Fairchild’s been able to hit the ball in the air more consistently as his swing’s lower half usage has become more athletic over time. Once extremely stationary, he now has a slow, but small leg kick and is loading his hands deeper than he was while first with the Reds. His groundball rate has dropped from 50% during his first pro season, to 40% during the first half of 2018, to the 30-37% range in the three half-seasons since then, and somehow his strikeout rate dropped all the way to 12% during his 2019 six-week stint at Double-A Chattanooga. Those trends caused me to 40+ FV Fairchild last year, as it seemed he had a shot to have a 2020 breakout, but continued looks have me skeptical about his ability to handle offspeed and breaking stuff. Fairchild’s still got big league quality pop/defensive ability in center field, but he’s likely a part-time player suited to face lefties and guys who throw lots of fastballs. (Alternate site, Fall Instructional League)

Signed: July 2nd Period, 2018 from Dominican Republic (ARI)
Age 18.8 Height 6′ 0″ Weight 180 Bat / Thr L / L FV 40
Tool Grades (Present/Future)
Hit Raw Power Game Power Run Fielding Throw
20/50 40/45 20/40 60/60 45/60 45

Espinal is built like a human sports car, chiseled and square-shouldered. He runs like one, too, and may be a plus defender in center field at peak. He has crude feel for slasher-style contact right now, and the way his style and quality of contact develop will dictate what kind of role he’s capable of playing. Right now, he swings and hits like a tweener, but he’s so young that his physical abilities, which are loud, matter much more at this stage. He’s a talented, long-term developmental piece. (Fall Instructional League)

25. Andy Young, 2B
Drafted: 37th Round, 2016 from Indiana State (STL)
Age 26.8 Height 6′ 0″ Weight 195 Bat / Thr R / R FV 40
Tool Grades (Present/Future)
Hit Raw Power Game Power Run Fielding Throw
45/45 55/55 45/50 40/40 40/40 50

Young is a heavy-footed infielder with thump and viable feel for contact, but rather than projecting him to play a viable second base as I have in the past, he now looks more like a 3B/LF sort, so he slides from the 40+ tier into the 40s this year. Though he does most of his damage on pitches on the inner half, Young has enough barrel control to spoil pitches away from him until he gets something he can square up. When Young connects, he does so with power. Buff and square-shouldered, Young’s physicality is a driving component of his power but it’s also why he’s limited defensively. A 40 role-playing bat is a great outcome for a 37th rounder who signed for $3,000. (Alternate site, MLB)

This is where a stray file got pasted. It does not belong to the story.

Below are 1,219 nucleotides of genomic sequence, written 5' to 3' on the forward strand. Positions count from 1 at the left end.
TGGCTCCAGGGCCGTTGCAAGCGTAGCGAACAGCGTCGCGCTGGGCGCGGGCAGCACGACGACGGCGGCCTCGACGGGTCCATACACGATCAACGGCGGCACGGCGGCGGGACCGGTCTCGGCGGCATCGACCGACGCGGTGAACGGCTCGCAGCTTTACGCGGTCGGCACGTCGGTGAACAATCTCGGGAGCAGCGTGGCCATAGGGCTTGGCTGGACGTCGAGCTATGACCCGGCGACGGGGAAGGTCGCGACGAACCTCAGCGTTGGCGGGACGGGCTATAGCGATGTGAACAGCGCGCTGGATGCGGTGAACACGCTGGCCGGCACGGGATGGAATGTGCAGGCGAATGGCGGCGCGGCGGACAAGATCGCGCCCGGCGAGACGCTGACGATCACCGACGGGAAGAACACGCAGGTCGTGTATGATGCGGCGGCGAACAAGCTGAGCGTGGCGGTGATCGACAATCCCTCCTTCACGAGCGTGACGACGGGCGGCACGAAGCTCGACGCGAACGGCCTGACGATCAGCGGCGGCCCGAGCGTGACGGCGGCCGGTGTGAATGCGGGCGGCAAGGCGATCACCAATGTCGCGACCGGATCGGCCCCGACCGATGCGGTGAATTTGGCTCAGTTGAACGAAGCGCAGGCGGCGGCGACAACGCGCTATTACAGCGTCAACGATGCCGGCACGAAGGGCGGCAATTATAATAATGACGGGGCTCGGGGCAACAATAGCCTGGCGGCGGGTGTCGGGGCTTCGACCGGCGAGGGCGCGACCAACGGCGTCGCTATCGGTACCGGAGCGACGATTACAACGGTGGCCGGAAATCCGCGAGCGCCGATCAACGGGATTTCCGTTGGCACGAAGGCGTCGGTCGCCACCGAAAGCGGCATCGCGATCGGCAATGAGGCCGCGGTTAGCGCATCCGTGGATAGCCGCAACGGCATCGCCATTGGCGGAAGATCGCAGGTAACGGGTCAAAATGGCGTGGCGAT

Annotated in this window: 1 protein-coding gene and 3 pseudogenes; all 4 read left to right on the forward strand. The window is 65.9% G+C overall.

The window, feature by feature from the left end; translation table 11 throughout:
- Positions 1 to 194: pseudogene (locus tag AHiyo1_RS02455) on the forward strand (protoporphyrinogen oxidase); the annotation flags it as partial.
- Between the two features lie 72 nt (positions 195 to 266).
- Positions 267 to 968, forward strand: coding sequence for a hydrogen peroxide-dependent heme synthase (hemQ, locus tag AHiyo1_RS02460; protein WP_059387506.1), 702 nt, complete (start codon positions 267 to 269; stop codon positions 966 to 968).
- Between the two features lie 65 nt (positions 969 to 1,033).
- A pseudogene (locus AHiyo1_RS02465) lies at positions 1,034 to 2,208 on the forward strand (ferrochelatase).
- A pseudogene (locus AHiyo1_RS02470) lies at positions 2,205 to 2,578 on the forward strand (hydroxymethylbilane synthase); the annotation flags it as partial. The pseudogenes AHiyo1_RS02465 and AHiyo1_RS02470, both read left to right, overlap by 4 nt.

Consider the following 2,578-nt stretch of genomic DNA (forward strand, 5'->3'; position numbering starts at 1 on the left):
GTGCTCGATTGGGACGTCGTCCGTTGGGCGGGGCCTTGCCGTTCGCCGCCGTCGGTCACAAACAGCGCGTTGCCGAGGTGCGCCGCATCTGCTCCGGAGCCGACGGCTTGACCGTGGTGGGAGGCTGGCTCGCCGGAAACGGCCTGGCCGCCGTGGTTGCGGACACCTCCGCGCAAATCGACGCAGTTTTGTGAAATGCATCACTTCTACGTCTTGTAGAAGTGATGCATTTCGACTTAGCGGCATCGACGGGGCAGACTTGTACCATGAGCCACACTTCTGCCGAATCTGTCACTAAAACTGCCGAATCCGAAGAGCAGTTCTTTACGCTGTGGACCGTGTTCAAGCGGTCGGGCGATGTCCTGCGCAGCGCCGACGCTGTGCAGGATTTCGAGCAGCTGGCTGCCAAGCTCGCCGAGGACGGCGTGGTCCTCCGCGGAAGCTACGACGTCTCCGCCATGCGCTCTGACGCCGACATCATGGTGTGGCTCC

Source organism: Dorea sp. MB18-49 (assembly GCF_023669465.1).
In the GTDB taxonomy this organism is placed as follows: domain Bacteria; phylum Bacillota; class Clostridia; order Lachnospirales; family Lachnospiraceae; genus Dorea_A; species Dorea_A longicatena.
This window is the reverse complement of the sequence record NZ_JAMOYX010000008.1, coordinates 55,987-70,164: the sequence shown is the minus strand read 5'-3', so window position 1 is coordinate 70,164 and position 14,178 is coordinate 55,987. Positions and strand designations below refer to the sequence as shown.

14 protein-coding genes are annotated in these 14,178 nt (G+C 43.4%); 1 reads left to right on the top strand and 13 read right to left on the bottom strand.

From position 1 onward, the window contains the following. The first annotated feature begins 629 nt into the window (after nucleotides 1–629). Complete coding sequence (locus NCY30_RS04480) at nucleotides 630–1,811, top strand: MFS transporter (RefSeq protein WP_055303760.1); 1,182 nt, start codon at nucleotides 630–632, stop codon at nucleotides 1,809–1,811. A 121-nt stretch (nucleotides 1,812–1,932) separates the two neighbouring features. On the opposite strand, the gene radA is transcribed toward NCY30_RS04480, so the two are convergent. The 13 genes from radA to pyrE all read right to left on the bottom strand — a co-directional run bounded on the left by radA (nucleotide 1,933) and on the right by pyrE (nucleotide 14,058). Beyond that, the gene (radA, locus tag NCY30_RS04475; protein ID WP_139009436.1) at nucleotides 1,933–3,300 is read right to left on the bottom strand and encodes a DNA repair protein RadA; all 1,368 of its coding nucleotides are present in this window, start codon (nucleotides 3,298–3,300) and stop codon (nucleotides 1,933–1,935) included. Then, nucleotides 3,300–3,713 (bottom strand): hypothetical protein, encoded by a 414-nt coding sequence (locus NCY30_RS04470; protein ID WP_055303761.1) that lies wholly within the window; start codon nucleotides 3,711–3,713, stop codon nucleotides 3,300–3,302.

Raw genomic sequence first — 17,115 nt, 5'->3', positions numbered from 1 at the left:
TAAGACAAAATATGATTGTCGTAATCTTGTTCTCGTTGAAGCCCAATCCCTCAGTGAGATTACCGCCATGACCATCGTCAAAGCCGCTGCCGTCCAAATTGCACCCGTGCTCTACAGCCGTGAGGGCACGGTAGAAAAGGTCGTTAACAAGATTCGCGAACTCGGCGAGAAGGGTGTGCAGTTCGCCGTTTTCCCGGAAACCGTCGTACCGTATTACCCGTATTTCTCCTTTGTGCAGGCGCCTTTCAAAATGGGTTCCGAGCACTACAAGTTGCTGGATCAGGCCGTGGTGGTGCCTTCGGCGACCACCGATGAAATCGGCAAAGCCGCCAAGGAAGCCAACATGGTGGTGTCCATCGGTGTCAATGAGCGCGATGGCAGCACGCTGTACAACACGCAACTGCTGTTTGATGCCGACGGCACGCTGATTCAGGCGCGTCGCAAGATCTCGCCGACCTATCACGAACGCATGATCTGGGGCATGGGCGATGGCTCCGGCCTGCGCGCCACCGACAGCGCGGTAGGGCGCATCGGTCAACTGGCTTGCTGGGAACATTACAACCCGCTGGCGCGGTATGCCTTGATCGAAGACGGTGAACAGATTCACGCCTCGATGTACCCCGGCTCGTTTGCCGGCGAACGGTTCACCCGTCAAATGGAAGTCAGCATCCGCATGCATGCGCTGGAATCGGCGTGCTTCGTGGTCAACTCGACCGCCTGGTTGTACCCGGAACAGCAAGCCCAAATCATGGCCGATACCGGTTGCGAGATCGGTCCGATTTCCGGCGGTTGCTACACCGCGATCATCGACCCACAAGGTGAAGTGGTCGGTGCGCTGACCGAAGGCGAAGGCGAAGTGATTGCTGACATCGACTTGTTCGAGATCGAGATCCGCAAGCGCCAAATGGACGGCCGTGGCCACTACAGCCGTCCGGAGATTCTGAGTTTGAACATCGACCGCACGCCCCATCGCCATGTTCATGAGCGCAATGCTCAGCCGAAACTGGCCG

Drafted: 4th Round, 2020 from East Troy HS (WI) (ARI)
Age 19.6 Height 6′ 4″ Weight 210 Bat / Thr R / R FV 40
Tool Grades (Present/Future)
Hit Raw Power Game Power Run Fielding Throw
20/45 60/70 25/55 30/20 35/45 55

The Diamondbacks played Vukovich at third base in the Fall but, as I did pre-draft, I have him projected to first. He looked more mobile and athletic during 2020 instructs than he did on the high school showcase circuit, but still doesn’t have the athleticism to make all the plays necessary to stay at the hot corner in my opinion. He does have giant raw power, though, and while his swing isn’t pretty he does have feel for the barrel, and even though he’s a big guy, he’s tough to beat on the inner half. He and Castillo have a similarly steep hill to climb and I prefer Castillo’s athleticism and frame projection to Vukovich’s. (Fall Instructional League)